Antenna complex; Non-photochemical quenching

Citation Formats

Dall'Osto, Luca, Cazzaniga, Stefano, Bressan, Mauro, Paleček, David, Židek, Karel, Niyogi, Krishna K., Fleming, Graham R., Zigmantas, Donatas, and Bassi, Roberto. Two mechanisms for dissipation of excess light in monomeric and trimeric light-harvesting complexes. United States: N. p., 2017. Web. doi:10.1038/nplants.2017.33.
Dall'Osto, Luca, Cazzaniga, Stefano, Bressan, Mauro, Paleček, David, Židek, Karel, Niyogi, Krishna K., Fleming, Graham R., Zigmantas, Donatas, & Bassi, Roberto. Two mechanisms for dissipation of excess light in monomeric and trimeric light-harvesting complexes. United States. doi:10.1038/nplants.2017.33.
Dall'Osto, Luca, Cazzaniga, Stefano, Bressan, Mauro, Paleček, David, Židek, Karel, Niyogi, Krishna K., Fleming, Graham R., Zigmantas, Donatas, and Bassi, Roberto. Mon . "Two mechanisms for dissipation of excess light in monomeric and trimeric light-harvesting complexes". United States. doi:10.1038/nplants.2017.33.
@article{osti_1393220,
title = {Two mechanisms for dissipation of excess light in monomeric and trimeric light-harvesting complexes},
author = {Dall'Osto, Luca and Cazzaniga, Stefano and Bressan, Mauro and Paleček, David and Židek, Karel and Niyogi, Krishna K. and Fleming, Graham R. and Zigmantas, Donatas and Bassi, Roberto},
abstractNote = {Oxygenic photoautotrophs require mechanisms for rapidly matching the level of chlorophyll excited states from light harvesting with the rate of electron transport from water to carbon dioxide. These photoprotective reactions prevent formation of reactive excited states and photoinhibition. The fastest response to excess illumination is the so-called non-photochemical quenching which, in higher plants, requires the luminal pH sensor PsbS and other yet unidentified components of the photosystem II antenna. Both trimeric light-harvesting complex II (LHCII) and monomeric LHC proteins have been indicated as site(s) of the heat-dissipative reactions. Different mechanisms have been proposed: Energy transfer to a lutein quencher in trimers, formation of a zeaxanthin radical cation in monomers. Here, we report on the construction of a mutant lacking all monomeric LHC proteins but retaining LHCII trimers. Its non-photochemical quenching induction rate was substantially slower with respect to the wild type. A carotenoid radical cation signal was detected in the wild type, although it was lost in the mutant. Here, we conclude that non-photochemical quenching is catalysed by two independent mechanisms, with the fastest activated response catalysed within monomeric LHC proteins depending on both zeaxanthin and lutein and on the formation of a radical cation. Trimeric LHCII was responsible for the slowly activated quenching component whereas inclusion in supercomplexes was not required. Finally, this latter activity does not depend on lutein nor on charge transfer events, whereas zeaxanthin was essential.},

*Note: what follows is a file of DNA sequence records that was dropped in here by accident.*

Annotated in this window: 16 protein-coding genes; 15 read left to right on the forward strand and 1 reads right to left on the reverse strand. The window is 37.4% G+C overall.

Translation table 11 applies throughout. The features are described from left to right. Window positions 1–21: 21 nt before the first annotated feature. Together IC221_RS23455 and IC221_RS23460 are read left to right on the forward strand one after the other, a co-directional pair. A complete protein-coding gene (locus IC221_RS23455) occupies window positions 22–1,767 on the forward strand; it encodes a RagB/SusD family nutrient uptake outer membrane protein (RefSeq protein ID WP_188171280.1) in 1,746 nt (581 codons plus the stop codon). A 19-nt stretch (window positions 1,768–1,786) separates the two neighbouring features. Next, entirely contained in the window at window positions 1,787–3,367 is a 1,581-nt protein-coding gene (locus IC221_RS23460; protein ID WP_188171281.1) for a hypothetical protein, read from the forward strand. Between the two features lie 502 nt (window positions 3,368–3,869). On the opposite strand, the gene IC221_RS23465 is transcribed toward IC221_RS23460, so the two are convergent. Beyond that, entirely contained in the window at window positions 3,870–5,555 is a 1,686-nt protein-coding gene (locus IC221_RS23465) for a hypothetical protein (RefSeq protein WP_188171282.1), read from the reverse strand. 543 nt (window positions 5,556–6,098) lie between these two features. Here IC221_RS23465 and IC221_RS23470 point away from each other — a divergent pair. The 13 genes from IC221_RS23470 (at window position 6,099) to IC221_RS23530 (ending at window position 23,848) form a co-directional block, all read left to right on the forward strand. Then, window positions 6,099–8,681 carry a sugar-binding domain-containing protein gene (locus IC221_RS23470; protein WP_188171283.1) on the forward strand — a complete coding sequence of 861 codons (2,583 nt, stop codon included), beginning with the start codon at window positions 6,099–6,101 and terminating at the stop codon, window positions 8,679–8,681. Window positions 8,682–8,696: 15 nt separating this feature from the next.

doi = {10.1038/nplants.2017.33},
journal = {Nature Plants},
issn = {2055-0278},
number = 5,
volume = 3,
place = {United States},
year = {2017},
month = {4}
}